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Archive for June, 2008

Every so often, something like this happens. Scientists apparently believe that they can date Odysseus’ return to a specific year, month, day and probably even hour, based around a prophecy in Book 20 about the sun disappearing from the sky, factoring in also some reference to astronomical features and phenomena seen elsewhere in the book. And good for them.

But does it matter? And what good has such specificity done us in the past? Discoveries of this kind are often huge archaeological triumphs, such as Schliemann’s discoveries of Mycenae and Troy, and Evans’ excavation of the palace at Knossos on Crete. But even then our desire for specifics (and specific links to ancient myth) lead us into scholastic disaster. For example, Schliemann declared that he had “gazed upon the face of Agamemnon” when he discovered the stunning death mask shown here in one of the elite graves at Mycenae. The \"Mask of Agamemnon\", now in the National Archaeological Museum in Athens. The mask is nothing of the kind, and pre-dates any of the traditional estimates of Agamemnon’s life span. This was not even the first time Schliemann had made such an error- when he excavated sections of Troy, he dug down until he found a layer which satisfied his own conceptions of what Troy should have been like during the reign of Priam (i.e. filled with gold), then took the jewelery, ran away from Turkey and took what seems to me to be a very smug photo of his wife wearing all of “Helen’s Gold”. Sophia Schliemann with \"Helen\'s Gold\". Mind you, this was the same man who named his children Agamemnon and Andromache.

Sir Arthur Evans also succumbed to the call of history when he gave names to the rooms in the Neo-Palatial remains he found in Knossos. These have strong Homeric echoes, such as can be found in “The Queen’s Megaron”. You can’t believe the confusion this causes when an archaeologist who is arguing that the Queen’s Megaron is neither is forced to refer to it constantly as “The Queen’s Megaron”. I suppose the same is true with “Agamemnon’s” death mask, or any other badly named artifact from any archaeological site (bits of statues are always getting re-identified: is it Apollo? Hyacinthus? Antinoos?).

So why do they do it, the archaeologists, the historians, the scientists? Well, for one thing, publicity. If you can identify a dull Roman bust as some trendy Roman emperor, the interest (and the funding) skyrockets. But another (possibly more altruistic) reason is our desire as classicists to relate what we think is important to the general public.  Yes, a gold mask is interesting, but if you can link it to ancient legend (particularly ones involving sex, we all like those) then at least we can communicate with each other. Even if the name is woefully inaccurate, it’s bound to be more punchy than an ordinary catalogue number or a vague description (“Did you see that death-mask-y thing they’ve got in Athens?”). We crave connection- something easy, something accessible, something which doesn’t have to have hours of discussion layered around it.  I find that artifacts are excellent ways of relating to my non-Classicist friends and family- while dates and events have the potential to be interesting, the interest is strengthened when there is a physical link to the old days, be it a statue, a pot or a wall-painting, anything that brings a civilization to life.  Classics doesn’t look so foolish and irrelevant when you can have real, physical contact with the people under scrutiny, whether that’s going to see Helen’s earrings or simply noticing that you’ve scheduled a garden party on the day Odysseus finally came home. I suppose the trick is not to take names and dates too seriously, but to use them as a wedge to open wider interest.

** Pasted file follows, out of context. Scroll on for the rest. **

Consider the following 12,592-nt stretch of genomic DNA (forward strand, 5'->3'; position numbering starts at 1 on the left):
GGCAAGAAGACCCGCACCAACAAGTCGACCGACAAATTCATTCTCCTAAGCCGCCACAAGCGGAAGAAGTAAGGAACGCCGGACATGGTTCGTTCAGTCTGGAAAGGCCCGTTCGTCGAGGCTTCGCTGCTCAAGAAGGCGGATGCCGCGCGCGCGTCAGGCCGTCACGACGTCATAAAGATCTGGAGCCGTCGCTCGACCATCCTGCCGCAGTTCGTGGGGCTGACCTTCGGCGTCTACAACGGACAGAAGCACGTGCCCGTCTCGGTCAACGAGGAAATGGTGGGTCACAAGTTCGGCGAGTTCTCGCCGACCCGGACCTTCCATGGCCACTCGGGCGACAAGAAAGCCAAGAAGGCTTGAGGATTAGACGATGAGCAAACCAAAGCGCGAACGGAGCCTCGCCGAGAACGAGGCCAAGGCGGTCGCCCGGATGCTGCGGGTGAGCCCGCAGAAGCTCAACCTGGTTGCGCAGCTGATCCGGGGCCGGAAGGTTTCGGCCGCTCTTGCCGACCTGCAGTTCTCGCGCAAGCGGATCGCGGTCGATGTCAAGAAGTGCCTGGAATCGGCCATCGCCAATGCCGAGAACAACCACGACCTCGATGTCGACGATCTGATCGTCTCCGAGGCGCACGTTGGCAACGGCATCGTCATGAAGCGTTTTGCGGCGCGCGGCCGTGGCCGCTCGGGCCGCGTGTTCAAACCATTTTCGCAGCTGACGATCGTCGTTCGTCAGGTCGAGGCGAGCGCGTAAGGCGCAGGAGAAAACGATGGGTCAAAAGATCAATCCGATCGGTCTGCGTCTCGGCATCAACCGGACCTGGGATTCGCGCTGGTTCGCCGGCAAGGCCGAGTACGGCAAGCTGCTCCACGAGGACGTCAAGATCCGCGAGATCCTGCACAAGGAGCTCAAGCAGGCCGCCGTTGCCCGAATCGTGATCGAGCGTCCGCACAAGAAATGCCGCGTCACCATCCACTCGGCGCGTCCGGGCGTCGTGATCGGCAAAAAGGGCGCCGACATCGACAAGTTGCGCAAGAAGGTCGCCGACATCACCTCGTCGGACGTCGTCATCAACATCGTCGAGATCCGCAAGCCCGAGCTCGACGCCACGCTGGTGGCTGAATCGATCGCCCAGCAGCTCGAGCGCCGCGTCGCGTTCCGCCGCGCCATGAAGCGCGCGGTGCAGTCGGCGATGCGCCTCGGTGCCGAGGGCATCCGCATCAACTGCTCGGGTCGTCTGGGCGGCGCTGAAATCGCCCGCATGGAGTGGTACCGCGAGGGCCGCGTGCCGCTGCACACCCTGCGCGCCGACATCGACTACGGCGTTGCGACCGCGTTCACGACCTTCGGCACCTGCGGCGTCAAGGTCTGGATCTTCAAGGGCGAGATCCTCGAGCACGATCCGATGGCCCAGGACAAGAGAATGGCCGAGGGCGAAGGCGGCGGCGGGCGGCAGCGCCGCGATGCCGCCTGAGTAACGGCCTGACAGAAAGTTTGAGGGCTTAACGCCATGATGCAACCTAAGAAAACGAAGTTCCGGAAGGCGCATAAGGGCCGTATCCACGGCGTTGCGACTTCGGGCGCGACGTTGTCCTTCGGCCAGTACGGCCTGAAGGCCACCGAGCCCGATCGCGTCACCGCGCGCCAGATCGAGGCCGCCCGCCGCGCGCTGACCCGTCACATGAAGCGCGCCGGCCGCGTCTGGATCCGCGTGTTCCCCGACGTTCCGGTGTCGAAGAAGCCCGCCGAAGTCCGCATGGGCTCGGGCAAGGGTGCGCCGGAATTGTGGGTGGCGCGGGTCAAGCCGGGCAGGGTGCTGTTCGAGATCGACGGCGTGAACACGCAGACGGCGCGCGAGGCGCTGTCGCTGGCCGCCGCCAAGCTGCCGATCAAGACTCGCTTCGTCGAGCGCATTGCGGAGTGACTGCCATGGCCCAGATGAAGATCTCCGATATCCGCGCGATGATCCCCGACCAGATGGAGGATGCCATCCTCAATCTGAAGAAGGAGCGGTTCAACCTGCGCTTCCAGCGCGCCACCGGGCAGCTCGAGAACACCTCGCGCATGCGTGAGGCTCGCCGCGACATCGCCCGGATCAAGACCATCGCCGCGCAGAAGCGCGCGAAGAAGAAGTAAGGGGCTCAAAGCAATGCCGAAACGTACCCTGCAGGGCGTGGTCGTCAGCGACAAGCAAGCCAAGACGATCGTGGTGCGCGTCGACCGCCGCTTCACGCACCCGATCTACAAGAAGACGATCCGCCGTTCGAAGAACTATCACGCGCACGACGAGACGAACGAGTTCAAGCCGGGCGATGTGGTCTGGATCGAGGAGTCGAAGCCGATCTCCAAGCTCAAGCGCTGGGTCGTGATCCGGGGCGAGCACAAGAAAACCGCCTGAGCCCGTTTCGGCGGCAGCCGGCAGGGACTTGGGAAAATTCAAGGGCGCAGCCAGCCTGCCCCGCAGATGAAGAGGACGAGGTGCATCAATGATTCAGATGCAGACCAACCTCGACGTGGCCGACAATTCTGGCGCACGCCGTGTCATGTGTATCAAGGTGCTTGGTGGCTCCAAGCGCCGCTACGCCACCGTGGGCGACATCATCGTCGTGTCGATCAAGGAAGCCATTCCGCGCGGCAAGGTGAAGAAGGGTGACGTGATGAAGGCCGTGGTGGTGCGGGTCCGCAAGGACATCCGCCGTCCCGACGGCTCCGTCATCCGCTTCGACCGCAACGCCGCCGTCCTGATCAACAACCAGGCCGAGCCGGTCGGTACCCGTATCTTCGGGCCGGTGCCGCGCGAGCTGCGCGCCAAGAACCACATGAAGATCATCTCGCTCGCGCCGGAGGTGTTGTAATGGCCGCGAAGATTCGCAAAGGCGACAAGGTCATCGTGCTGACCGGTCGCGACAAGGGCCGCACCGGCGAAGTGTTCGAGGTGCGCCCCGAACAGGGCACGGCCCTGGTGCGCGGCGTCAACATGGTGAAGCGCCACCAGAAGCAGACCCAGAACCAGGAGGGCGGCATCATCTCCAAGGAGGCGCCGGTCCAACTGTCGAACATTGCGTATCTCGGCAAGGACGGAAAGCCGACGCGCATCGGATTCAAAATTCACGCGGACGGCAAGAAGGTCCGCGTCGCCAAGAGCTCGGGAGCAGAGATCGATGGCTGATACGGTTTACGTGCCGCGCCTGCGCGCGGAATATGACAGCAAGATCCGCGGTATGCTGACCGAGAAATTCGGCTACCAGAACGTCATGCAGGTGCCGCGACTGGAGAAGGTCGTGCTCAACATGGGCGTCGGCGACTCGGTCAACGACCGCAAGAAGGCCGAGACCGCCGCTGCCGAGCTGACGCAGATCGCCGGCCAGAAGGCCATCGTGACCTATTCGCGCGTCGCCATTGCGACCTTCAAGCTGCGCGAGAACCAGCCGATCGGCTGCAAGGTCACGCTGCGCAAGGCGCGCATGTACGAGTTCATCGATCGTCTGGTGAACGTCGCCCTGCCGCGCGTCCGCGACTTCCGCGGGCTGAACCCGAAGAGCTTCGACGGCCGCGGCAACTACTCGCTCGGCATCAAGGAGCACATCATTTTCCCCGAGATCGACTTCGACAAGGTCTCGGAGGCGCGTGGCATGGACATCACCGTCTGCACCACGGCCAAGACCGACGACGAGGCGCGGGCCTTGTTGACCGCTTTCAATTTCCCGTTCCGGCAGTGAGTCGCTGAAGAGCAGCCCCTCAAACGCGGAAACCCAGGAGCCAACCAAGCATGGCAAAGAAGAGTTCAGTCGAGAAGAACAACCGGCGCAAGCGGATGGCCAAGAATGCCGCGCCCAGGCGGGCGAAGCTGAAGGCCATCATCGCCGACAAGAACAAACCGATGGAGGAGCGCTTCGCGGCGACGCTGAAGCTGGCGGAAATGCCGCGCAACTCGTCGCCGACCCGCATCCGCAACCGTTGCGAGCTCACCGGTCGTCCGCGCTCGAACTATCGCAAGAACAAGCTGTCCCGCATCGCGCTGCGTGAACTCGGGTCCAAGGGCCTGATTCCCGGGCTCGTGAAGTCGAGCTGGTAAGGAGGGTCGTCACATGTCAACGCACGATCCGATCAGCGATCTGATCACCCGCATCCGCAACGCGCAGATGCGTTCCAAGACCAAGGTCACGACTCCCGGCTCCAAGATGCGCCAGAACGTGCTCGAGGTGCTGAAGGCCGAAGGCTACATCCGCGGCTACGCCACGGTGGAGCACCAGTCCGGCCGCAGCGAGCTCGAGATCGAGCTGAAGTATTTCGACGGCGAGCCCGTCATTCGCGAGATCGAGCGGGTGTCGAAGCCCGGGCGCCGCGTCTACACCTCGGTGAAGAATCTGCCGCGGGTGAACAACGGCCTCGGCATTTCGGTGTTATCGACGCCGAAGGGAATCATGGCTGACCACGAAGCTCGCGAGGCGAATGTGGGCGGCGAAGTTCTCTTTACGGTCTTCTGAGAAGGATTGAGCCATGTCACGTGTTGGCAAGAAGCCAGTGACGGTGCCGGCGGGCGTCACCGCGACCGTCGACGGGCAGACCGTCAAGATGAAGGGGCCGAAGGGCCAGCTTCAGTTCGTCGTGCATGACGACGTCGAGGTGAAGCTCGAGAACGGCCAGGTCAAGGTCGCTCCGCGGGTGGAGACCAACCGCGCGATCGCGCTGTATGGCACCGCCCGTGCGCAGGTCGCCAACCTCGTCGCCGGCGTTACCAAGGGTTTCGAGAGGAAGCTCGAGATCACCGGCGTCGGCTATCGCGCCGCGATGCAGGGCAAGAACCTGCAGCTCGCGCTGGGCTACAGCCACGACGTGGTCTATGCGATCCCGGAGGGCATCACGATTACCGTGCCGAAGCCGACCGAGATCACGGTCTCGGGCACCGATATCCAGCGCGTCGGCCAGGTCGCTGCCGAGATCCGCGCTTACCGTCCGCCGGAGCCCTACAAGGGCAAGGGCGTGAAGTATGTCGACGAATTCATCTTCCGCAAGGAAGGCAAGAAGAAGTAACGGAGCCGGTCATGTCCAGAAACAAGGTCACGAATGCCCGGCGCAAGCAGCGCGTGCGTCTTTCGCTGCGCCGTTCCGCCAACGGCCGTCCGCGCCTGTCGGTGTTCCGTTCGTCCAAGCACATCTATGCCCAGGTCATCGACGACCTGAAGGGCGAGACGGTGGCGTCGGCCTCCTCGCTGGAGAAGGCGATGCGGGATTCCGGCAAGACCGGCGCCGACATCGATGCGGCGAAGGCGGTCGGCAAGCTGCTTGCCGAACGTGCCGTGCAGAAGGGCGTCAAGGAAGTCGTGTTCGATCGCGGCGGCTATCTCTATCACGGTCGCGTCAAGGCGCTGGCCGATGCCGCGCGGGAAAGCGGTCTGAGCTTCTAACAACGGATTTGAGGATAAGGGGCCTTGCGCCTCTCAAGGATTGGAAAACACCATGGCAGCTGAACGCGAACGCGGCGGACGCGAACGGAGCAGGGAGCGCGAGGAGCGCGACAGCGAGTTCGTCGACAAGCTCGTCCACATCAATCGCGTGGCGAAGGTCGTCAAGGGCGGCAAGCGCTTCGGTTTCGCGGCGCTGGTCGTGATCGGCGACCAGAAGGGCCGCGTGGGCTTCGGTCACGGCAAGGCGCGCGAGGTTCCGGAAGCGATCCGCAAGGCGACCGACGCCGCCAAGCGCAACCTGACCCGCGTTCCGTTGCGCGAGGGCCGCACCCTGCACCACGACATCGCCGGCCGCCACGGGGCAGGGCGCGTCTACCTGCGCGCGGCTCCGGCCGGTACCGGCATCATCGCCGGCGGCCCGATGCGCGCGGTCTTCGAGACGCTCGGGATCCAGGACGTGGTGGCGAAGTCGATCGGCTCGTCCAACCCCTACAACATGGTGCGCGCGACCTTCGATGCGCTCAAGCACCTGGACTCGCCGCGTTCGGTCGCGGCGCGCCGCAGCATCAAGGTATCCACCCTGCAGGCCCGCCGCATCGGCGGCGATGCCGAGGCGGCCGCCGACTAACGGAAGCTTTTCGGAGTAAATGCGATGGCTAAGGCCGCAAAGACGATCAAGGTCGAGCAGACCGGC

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‘Tis the season for reading lists. Yes, summer is fast approaching and with it comes lists from newspapers (and universities, of course, but those tend to be a little more formal and don’t tend to include the latest bestsellers) of books which we simply must read over the holidays. Rarely however, do those lists include any Classical texts. Naturally, I think this is a travesty, so I have put together my own required reading list, suitable for taking on holiday, whether you’re going to the Lake District, the beach or the mountains. I’m quite skewed in favour of Greek authors, but that is because I do love them so and because I think they wrote some of the best literature on the face of the planet. Incidentally, ‘encyclopedia’ comes from the Greek egkuklios paideia which means ‘circle of learning’, so essentially a syllabus or curriculum. Ah, etymology. It’s excellent.